New Mac Pro suitable for Java,C development and Virtual Machines?

Discussion in 'Mac Pro' started by johngwheeler, Jun 13, 2013.

  1. johngwheeler macrumors 6502

    Dec 30, 2010
    I come from a land down-under...

    I am intrigued by the nMP, but was wondering whether it will be a good fit for developers and running virtual machines?

    A 6 to 12 core Xeon should be fine for heavily multi-threaded apps such as Java application servers, but I'm not sure whether the twin GPUs will really add much for this usage, and it sounds like they could be an expensive overhead that doesn't add any real benefit.

    I'm aware that there is a tendency towards using GPUs for non-graphical tasks such as running Java apps, but I get the impression that this is not yet available in the real-world. Does Mac OS or XCode make any use of OpenCL running on the GPUs?

    Would the nMP be a good Virtual Machine server? Xeons support the usual VT-x, VT-d extensions, and fast SSD and Thunderbolt storage arrays are great for VMs. But VMs also like lots of cores, so sacrificing CPU cores for (unused) GPU processing ability might not a good deal.

    What do you think?

  2. goMac macrumors 603

    Apr 15, 2004
    Xcode doesn't make use of the GPUs. The FireGLs aren't as useful for you.

    However, we don't know what the configuration options are. Dual GPUs are standard, but we don't know what kind of GPUs the base configuration comes with. It may be there is an option for lower end GPUs that fit what you do better.
  3. mslide macrumors 6502a

    Sep 17, 2007
    I'd think a mini with enough RAM would be enough for that but then again, I don't know what you're really doing with those VMs.
  4. netkas macrumors 65816

    Oct 2, 2007

    for that workload you will need many cores and lots of memory. Dunno how much memory new mp will have
  5. Cubemmal macrumors 6502a

    Jun 13, 2013
    That's my main use case. Just about any loaded Mac will handle it fine, even the Air's, so the nMP is overkill for what we want to do. However it will undoubtably be the fastest machine we could get for such a purpose. The graphics cards won't be utilized much for that, except possibly virtualization could take some extra advantage.

    I also want a computer which I can game with, and one which is basically dead silent so I'm looking to buy one depending on how it goes.
  6. Gonk42 macrumors 6502

    Jan 16, 2008
    near Cambridge
    Depends what you mean by suitable

    I currently use my Mac Pro to run many copies of a program on different data input which is similar to the usage you are asking about.

    For such usage what is needed is lots of cpu cores and lots of RAM to go with them.

    Having computer power in GPGPU is only useful if you're willing to write the code to make use of it which in many circumstances is not an option because of the investment in time and effort needed for software which may not have many users and which needs to be easily changed. Besides which GPGPU is aimed at many processes acting on the same data which is a different form of parallelism.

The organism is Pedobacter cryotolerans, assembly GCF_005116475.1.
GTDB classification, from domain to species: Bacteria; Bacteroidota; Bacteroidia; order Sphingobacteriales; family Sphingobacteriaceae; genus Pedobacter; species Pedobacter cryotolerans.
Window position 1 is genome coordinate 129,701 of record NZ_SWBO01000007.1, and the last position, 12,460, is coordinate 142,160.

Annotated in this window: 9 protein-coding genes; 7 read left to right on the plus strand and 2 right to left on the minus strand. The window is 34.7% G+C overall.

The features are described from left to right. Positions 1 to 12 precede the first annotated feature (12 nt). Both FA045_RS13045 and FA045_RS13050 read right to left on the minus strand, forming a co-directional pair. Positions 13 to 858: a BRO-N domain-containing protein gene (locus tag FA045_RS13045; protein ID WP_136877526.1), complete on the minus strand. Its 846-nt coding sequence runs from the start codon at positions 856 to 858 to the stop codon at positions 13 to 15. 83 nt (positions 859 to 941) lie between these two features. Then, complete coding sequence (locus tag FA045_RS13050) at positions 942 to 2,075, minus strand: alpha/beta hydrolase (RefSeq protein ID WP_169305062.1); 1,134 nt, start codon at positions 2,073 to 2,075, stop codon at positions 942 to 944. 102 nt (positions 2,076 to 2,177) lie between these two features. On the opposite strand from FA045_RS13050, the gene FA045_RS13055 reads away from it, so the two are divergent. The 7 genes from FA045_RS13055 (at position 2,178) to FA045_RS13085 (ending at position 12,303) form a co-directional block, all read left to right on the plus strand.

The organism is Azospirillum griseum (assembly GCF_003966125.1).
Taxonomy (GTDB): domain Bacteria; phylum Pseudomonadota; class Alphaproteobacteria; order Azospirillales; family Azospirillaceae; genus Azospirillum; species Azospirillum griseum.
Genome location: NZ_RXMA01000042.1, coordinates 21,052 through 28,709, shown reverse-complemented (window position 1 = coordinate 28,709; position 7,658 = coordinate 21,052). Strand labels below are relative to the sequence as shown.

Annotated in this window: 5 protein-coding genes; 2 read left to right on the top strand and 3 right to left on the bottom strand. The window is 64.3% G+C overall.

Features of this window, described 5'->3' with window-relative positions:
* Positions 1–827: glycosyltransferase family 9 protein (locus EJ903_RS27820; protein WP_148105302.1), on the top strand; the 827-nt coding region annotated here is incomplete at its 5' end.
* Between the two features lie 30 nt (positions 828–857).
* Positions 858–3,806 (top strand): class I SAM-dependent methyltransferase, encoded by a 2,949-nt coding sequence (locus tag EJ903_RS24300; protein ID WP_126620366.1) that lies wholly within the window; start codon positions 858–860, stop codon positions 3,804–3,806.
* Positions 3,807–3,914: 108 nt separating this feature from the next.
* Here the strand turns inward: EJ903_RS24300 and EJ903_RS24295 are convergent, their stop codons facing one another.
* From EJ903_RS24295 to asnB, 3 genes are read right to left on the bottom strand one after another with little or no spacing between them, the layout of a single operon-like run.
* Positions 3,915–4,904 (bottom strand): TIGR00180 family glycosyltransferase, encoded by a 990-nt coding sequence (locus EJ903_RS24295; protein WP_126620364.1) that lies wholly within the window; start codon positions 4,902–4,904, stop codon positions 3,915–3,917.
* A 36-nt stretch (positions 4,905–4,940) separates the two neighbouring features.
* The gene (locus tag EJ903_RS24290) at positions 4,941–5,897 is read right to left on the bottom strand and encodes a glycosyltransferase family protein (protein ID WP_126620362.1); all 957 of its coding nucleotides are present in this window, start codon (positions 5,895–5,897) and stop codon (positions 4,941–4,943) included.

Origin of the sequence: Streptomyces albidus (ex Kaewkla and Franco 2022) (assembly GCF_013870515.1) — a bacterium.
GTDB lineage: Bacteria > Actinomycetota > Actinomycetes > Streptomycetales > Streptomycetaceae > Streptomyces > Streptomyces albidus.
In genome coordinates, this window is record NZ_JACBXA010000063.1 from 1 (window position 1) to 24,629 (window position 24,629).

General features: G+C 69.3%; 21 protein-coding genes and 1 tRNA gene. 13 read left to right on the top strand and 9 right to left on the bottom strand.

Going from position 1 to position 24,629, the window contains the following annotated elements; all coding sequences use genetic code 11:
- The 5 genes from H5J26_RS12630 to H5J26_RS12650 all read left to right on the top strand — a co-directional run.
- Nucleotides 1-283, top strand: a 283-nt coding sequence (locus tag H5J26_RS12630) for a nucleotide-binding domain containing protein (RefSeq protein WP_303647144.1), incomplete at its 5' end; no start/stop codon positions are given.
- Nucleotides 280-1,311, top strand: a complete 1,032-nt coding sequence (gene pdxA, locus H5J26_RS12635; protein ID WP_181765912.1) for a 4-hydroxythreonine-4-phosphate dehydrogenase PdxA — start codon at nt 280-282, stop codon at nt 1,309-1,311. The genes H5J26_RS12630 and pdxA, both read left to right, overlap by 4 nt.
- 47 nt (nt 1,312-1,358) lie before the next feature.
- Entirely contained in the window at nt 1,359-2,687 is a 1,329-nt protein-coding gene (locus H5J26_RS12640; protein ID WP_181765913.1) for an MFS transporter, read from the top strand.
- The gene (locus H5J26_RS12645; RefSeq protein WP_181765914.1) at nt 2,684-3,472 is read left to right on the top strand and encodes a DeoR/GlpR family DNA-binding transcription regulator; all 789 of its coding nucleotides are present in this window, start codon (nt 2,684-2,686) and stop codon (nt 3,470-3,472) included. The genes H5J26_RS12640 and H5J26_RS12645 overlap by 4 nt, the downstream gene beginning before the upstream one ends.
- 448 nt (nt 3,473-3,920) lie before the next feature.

The new Mac Pro is designed for lots of GPGPU power but only one CPU and only 4 RAM slots.

    If you max these out you can have 12 cores and perhaps 64GB of RAM which is pretty powerful but it would be mega expensive (using 16GB RAM modules) and you'd get much more bang for your buck on a traditional workstation that allows two CPUs and has perhaps 12 RAM slots.

    On top of this expense you'd be paying for a second graphics card you probably wouldn't use. And both graphics cards are likely to be expensive workstation cards, though there may be a low cost option - I don't want to prejudge things.

    One plus though would be the very high speed SSD (via PCIe) but again this would be very expensive and limited in size.
  7. ness96 macrumors member

    Jun 14, 2013

    I'm running a Mac Pro 5,1 as my main box. I'm a software engineer. The Pro can be awesome for development, but not all development.

    First off, the GPUs are not going to do anything for your day-to-day development work. I don't think any IDE in existence makes use of OpenCL, CUDA, etc. for it's internal functions (Though I could be wrong). You're asking the wrong question. The GPUs are only going to matter to you if you are writing software to explicitly take advantage of them. If your writing software to take advantage of them, then wouldn't be asking this question. Rather, you would already know the answer.

    Why I love the Mac Pro as a developer: Virtual Machines. I work in many different environments (Windows, OS X, Linux, and BSD). Running multiple VMs on the Mac Pro is a dream. I can so quickly and painlessly switch between VMs. Not to mention each VM runs fast. It's like rebooting into a new OS without actually rebooting.

    Because of the user experience of OS X, I prefer it as my main OS. While Hackintoshes are interesting, I'm just not interested in maintaining hardware. I would like my box to just work. I'm not a laptop fan, and I don't think iMacs are quite there power-wise. Mac Pros are my best option.

    Do you actually need to be running Virtual Machines? Are you going to be doing work that takes advantage of OpenCL? If so, then maybe a MP is a good option for you. Maybe not.